‘It’s a community effort’: a look inside the campaign that discourages teen drinking | Alcohol

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Chris Swonger had already signed up to lead a publicity campaign warning about underage drinking across the US on the Wednesday before Thanksgiving when a deadly crash in his home town earlier this month drove home the timeliness.

A teen motorist suspected of driving while intoxicated despite being under the legal drinking age crashed into another car and killed a high-school basketball player named Braylon Meade on 11 November in Arlington, Virginia. Meade’s community grieves for a life cut short while the other teen at the center of the case faces an involuntary manslaughter charge.

“Two families are suffering,” Swonger said. “It’s just terrible.”

That’s the kind of stuff that gives Swonger, a father of 14- and 16-year-old boys, nightmares. Especially with the arrival of the holidays, during which many Americans will be drinking.

Swonger, in his position as president of the Distilled Spirits Council of the United States and Foundation for Advancing Alcohol Responsibility, is trying to do something about it. The We Don’t Serve Teens campaign calls on barrooms, other establishments and homes to not supply alcohol to minors, especially as many Americans start celebrating Thanksgiving this Thursday by imbibing the day before.

Swonger recently spoke with the Guardian about We Don’t Serve Teens and how revelers can support it throughout Christmas, the New Year and beyond. A summary of the conversation follows.

How much underage drinking goes on these days?

The good news is that fewer US teens are drinking alcohol than ever before. More than three out of five have never consumed it, according to a 2021 Monitoring the Future report, Swonger said.

So why is We Don’t Serve Teens needed?

The potentially bad news is that the Wednesday before Thanksgiving is a day on which many Americans choose to drink hard, including to the point of unconsciousness and memory loss, according to Swonger. Few people work on Thanksgiving, and many college students are home with their families and have the chance to catch up with friends from high school over drinks. The day had earned the nickname “blackout Wednesday” by 2014, which is as far back as the search history for the term dates on Google, and it has helped Thanksgiving prove to be more deadly than Christmas in terms of crashes, according to Mothers Against Drunk Driving.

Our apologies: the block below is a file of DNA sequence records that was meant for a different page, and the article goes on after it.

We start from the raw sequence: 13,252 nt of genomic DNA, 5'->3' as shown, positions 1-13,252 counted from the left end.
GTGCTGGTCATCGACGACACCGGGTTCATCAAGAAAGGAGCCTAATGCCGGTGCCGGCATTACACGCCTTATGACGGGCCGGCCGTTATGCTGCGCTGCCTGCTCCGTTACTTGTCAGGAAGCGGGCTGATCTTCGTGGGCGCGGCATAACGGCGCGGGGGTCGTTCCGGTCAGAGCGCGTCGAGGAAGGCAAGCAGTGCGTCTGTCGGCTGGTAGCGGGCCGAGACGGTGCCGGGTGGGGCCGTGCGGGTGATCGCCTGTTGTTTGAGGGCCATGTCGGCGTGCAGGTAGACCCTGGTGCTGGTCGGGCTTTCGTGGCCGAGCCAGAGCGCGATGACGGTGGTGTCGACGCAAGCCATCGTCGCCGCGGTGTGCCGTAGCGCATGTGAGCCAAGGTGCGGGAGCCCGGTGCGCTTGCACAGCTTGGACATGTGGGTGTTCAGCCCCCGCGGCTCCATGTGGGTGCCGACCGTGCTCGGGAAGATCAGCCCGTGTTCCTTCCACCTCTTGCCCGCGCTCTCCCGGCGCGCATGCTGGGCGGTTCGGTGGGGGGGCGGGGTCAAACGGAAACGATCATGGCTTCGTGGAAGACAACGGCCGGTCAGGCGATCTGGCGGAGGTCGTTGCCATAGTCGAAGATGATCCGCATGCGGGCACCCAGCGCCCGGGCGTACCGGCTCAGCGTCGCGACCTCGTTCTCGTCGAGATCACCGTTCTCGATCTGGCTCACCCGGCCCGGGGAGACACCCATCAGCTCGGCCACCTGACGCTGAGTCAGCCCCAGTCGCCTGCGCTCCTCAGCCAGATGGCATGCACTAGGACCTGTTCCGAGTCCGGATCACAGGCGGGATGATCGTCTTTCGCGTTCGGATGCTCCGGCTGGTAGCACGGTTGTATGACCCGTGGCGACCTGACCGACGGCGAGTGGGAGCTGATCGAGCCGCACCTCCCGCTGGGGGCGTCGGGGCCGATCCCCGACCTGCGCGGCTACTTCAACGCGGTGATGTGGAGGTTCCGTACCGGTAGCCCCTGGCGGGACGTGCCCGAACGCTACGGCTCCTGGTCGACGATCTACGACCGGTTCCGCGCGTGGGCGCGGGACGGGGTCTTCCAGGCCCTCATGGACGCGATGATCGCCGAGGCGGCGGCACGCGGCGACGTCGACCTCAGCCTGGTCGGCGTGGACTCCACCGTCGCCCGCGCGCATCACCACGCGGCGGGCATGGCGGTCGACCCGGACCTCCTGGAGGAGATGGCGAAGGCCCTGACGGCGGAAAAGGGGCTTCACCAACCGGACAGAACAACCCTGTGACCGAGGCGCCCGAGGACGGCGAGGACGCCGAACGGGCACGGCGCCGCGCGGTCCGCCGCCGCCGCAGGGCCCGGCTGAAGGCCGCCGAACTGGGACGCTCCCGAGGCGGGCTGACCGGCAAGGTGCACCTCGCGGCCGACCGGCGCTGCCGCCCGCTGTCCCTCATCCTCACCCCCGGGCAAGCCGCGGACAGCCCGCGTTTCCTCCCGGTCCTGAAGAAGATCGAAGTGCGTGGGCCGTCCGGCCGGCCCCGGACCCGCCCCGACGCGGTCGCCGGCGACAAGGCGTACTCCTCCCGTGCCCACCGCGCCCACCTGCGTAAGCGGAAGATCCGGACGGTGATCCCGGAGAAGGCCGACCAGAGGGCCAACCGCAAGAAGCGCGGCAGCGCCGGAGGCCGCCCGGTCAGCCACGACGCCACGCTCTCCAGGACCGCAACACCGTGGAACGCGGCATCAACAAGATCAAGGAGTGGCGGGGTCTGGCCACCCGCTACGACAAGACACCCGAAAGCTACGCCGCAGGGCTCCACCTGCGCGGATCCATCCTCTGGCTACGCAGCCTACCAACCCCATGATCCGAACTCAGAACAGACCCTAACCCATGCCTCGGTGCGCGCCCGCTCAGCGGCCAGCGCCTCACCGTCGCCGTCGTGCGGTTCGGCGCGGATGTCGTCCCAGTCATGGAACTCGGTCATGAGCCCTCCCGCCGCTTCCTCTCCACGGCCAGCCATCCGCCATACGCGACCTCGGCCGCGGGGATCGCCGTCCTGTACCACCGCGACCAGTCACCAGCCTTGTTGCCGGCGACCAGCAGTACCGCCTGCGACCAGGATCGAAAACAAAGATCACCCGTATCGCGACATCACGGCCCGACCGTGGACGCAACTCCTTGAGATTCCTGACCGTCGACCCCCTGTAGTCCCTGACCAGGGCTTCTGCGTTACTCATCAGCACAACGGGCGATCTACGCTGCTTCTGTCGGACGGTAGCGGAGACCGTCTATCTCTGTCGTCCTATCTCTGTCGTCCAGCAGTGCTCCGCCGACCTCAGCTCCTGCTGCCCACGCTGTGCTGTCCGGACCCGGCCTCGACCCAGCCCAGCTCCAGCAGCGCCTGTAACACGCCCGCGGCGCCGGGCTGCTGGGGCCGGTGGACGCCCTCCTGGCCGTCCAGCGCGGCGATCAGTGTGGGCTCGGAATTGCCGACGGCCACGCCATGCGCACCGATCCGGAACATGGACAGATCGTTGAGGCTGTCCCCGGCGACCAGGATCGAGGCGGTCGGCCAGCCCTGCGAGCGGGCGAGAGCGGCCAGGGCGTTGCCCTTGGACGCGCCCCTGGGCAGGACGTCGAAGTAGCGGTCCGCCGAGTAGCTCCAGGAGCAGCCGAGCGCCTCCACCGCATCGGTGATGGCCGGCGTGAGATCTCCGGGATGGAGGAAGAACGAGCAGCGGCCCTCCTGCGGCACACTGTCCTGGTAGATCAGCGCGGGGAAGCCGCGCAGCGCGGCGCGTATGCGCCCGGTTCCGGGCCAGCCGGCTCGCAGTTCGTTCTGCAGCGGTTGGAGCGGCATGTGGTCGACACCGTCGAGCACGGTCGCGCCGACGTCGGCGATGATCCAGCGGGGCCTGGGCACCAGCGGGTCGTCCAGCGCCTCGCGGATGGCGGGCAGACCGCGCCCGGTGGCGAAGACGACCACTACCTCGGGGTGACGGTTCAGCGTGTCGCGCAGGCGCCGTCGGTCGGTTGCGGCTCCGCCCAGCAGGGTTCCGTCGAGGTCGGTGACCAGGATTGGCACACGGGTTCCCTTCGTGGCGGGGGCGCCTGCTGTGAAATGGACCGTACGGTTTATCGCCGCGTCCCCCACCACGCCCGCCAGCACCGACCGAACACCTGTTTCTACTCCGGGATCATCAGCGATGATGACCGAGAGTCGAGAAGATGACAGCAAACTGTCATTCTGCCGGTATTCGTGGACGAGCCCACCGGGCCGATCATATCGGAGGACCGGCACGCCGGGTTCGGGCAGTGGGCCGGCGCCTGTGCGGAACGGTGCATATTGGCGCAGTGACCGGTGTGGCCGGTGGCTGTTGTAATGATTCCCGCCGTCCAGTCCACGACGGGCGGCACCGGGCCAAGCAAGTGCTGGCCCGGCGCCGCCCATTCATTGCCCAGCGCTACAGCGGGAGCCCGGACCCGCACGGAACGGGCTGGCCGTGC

Even with underage drinking at relatively low numbers, a lot of it still happens on days like that, and the US Federal Trade Commission teamed up with alcohol manufacturers, distributors and wholesalers of beer, wine and other spirits to mitigate it as much as possible. We Don’t Serve Teens is one product of that partnership, using social media and other digital marketing to call on suppliers, retailers and customers to avoid serving, selling or providing booze to anyone below the legal drinking age.

How can you help if you’re not in the industry?

Those who aren’t alcohol industry suppliers or retailers can do a lot, Swonger said. Sixty-five percent of children between the ages of 13 and 17 report that their parents are the strongest influence on whether or not they drink.

So parents can let their teens know that they don’t want them to drink, that most teens in fact don’t drink and that there’s a number of phrases to which they can resort to turn down a drink, from, “No, I’ll pass”, to “No thanks, that’s not my thing”.

“This has got to be a community effort,” Swonger said. “The alcohol beverage industry has a role, and that’s why we’ve launched this … campaign. But everybody’s got a role in communities all around the country.”

Is there anything you can tell adults who allow teen drinking at their homes, arguing that it’s safer there?

The overwhelming majority of parents in the US support the legal drinking age, according to the campaign’s research. About 92% say it’s not acceptable for another parent or adult to serve alcohol to their child or someone else’s, which can carry legal consequences, depending on the state they’re in. Those same parents also say it is wrong to ignore teens’ alcohol consumption.

Speaking up about those facts could make all the difference, Swonger said.

“Some kid right now is living their life, looking forward to going home, coming back in December to do their final exams and so forth,” Swonger added. “And there’s going to be a kid like that who is going to die next Wednesday night, right? And so the whole We Don’t Serve Teens campaign and the whole effort is to try to prevent this.”

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